ATLANTA - While improving your communications effort with physicians should be on your internal communications agenda, it's probably not high on the priority list, according to a recent study.

Doctors generally give only fair or poor ratings to their hospitals for keeping them up-to-date, listening and responding to their needs and ensuring they have a meaningful strategic role within the organization. Findings from the study were revealed by Kathy Lessor, director of corporate communications for Premier hospital alliance, during the annual conference of the Society for Healthcare Strategy and Market Development recently held here.

Ironically, CEOs and chief medical officers see it differently. Three-fourths of them think their hospitals/systems do a good or excellent job of ensuring physicians a meaningful organizational role and none of them gave their hospitals "poor" ratings in listening/responding to physician needs.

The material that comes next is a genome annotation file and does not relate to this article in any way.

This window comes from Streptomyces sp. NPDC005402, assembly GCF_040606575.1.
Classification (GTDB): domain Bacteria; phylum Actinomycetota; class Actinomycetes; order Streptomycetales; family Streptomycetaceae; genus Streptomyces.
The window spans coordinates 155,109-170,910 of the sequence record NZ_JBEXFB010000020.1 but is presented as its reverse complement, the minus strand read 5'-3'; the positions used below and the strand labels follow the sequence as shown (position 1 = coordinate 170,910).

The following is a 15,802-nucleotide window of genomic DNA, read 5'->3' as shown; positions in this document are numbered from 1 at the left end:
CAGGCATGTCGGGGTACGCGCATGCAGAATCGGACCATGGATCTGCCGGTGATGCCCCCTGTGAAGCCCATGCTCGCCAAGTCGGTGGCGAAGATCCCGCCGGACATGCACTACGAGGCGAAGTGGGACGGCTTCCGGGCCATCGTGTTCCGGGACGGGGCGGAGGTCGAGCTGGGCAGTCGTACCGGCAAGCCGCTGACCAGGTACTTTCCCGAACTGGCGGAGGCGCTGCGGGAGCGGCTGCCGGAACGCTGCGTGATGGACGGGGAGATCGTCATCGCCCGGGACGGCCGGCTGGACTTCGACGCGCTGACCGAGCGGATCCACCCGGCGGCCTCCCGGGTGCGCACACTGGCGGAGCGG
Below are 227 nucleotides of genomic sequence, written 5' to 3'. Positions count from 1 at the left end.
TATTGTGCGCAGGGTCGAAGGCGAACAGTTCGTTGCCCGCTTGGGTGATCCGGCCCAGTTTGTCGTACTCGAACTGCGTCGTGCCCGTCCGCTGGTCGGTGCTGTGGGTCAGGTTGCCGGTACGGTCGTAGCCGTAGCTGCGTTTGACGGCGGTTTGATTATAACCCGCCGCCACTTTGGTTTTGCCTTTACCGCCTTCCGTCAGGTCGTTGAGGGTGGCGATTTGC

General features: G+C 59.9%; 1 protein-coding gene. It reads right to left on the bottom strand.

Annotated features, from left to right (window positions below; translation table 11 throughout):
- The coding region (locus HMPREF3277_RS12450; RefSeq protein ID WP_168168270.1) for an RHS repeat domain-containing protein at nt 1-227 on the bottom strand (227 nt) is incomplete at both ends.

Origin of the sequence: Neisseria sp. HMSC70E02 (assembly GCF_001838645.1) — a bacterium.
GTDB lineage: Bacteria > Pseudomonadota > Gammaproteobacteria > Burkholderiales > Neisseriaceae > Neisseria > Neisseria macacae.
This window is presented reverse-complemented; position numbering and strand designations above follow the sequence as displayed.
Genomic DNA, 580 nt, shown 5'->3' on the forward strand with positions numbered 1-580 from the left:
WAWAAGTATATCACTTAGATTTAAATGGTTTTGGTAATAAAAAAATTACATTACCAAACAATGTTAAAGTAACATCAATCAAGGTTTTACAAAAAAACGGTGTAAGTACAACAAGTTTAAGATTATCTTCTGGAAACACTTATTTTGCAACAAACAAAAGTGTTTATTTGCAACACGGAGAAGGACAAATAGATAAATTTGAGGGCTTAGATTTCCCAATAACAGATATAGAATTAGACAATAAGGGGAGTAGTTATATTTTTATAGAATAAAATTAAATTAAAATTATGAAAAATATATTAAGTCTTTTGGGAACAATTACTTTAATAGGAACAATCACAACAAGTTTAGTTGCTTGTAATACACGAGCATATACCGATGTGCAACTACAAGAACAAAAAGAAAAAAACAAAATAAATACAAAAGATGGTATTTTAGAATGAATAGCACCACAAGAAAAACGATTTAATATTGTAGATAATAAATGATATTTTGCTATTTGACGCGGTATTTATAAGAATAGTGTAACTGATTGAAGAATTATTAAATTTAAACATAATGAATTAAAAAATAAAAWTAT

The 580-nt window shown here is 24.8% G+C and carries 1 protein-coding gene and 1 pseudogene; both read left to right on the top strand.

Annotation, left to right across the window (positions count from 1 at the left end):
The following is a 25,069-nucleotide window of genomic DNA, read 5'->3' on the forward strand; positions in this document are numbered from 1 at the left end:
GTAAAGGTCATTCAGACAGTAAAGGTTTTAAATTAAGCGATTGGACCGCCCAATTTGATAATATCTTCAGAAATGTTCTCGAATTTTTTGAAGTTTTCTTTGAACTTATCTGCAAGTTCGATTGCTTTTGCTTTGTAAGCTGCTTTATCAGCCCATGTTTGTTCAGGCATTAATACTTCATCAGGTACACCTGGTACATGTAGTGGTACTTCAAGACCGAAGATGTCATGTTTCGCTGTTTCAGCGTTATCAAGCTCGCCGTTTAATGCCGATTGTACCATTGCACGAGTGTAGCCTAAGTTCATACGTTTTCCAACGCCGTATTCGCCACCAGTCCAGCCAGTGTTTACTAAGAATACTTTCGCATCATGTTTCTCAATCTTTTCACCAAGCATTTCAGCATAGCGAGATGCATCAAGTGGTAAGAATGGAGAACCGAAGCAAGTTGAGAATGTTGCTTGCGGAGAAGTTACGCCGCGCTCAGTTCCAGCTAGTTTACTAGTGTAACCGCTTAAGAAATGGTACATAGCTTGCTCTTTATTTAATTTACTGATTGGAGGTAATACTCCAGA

Physicians and CEOs agree that a lack of trust between physicians and administrative staff is a major stumbling block to developing successful relationships, and they believe improved communications builds trust. The study also found that leaving physicians out of organizational planning is a sure-fire way to sabotage relationships.


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